Fuelled by internet and mobile penetration, digital payments have seen rapid growth in India, giving rise to multiple cashless payment applications and systems. According to the EY Global Fintech Adoption Index 2019, India is becoming a forerunner in global financial technology (fintech) adoption at 87 per cent, along with China. Data from the Reserve Bank of India (RBI) highlights that the total volume of digital payments increased nine times over the past five years. This has been driven extensively by innovations in fintech and integrated payment platforms. This growth momentum is expected to continue with the RBI projecting a target of 10 times over the next three years.
The rise in digital payments has not only opened multiple avenues for businesses to explore online payment services, but also led customers to prefer this mode in almost all aspects of their daily lives—from small-value transactions to very large purchases. The convergence of technology, payment platforms, e-commerce and social media has simplified transactions and brought convenience to the palm of the user. However, there are roadblocks to this frenzied adoption of digital payment. These include frauds and scams, data protection issues, security concerns, infrastructure requirements, and lack of awareness about the risks linked to the digital ecosystem.
Wide variety of scams: As the adoption of digital payments grows and enables greater financial inclusion, the challenges related to payments security and consumer awareness are also set to increase. For instance, rapid growth in the digital payments data economy has led to increasing cyber-attacks, information leakage, data theft, as well as malware and ransomware attacks in recent times. Consumers have become vulnerable to newer and more complex frauds. In 2017-18, the RBI reportedly recorded over 2,000 cyber frauds at banks, amounting to over Rs 100 crore. As a result, banks and financial institutions launched awareness campaigns, repeatedly asking consumers to avoid sharing sensitive information with third parties. However, cyber criminals have been able to exploit technical and process loopholes and weasel their way into illegally obtaining information through phishing attacks, spoofed websites, advance-fee scams, phone-jacking or page-jacking. In the case of mobile wallets, large swathes of users’ personal, financial and transactional data are available on the platform. If hacked into or leaked, it can lead to cyber criminals committing fraudulent or unauthorised transactions, stealing sensitive data or credentials.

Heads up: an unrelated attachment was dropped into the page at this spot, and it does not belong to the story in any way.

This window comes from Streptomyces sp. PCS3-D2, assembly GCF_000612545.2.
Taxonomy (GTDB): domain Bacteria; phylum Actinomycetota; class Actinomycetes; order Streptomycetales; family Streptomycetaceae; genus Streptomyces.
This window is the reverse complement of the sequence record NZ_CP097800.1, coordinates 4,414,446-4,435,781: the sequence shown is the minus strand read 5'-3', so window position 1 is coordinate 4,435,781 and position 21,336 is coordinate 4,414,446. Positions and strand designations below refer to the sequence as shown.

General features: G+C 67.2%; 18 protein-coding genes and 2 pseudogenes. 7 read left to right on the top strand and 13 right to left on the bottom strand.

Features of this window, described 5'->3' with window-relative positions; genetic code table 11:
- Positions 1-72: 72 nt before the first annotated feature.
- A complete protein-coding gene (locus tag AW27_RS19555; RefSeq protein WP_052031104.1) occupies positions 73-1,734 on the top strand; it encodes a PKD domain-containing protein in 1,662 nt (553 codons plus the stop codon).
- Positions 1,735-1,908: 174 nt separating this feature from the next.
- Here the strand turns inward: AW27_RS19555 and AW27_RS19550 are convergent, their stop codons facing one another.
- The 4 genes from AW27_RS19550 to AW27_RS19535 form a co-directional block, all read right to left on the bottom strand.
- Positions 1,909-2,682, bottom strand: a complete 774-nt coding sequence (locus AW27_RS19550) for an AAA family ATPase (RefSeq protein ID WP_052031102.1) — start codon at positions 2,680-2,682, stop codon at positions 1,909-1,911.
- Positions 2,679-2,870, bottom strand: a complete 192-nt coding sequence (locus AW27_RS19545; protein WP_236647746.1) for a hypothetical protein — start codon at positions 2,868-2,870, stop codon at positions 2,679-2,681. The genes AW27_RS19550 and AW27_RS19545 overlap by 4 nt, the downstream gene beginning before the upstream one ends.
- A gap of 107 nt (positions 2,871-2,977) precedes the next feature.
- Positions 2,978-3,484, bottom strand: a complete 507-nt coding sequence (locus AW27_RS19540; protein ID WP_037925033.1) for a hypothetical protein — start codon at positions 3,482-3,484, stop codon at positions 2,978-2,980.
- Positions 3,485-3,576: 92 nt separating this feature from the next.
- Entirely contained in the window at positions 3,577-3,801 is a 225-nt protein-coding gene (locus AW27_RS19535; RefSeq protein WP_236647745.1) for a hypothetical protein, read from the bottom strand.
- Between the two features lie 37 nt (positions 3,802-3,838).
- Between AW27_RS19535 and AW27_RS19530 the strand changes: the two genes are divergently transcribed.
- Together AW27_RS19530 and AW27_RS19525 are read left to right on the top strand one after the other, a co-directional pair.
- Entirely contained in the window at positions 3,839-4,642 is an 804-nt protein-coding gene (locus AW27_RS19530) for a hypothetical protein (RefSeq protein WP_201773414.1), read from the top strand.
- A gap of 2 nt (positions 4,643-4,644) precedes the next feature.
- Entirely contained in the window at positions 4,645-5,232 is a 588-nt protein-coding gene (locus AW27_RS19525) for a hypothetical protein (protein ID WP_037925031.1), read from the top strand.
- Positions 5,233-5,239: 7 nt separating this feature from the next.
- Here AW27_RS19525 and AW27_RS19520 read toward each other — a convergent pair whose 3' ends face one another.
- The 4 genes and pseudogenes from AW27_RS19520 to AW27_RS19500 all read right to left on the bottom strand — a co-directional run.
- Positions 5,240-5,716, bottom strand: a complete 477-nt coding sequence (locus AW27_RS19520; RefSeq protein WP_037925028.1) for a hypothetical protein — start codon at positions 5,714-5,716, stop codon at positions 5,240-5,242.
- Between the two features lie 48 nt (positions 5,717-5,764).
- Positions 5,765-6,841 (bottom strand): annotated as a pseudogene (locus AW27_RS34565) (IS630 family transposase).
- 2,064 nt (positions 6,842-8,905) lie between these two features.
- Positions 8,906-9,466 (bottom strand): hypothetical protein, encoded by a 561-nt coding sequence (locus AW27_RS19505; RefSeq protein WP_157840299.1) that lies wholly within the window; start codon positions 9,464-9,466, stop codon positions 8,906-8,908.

Regulations to protect consumer interest: With the promise of a digitally empowered economy and consumers embracing digital payments as a preferred option, the government has released a slew of regulations to democratise access to all payment modes. This is aimed at ease and convenience, enhanced security, and to facilitate seamless user experience. In line with its Digital Payments Vision 2021, the RBI envisages increased competition, optimal costs for customers, the convenience of multiple payment systems and a zero-compromise approach to strengthen the safety and security of digital payments and instill customer trust and confidence.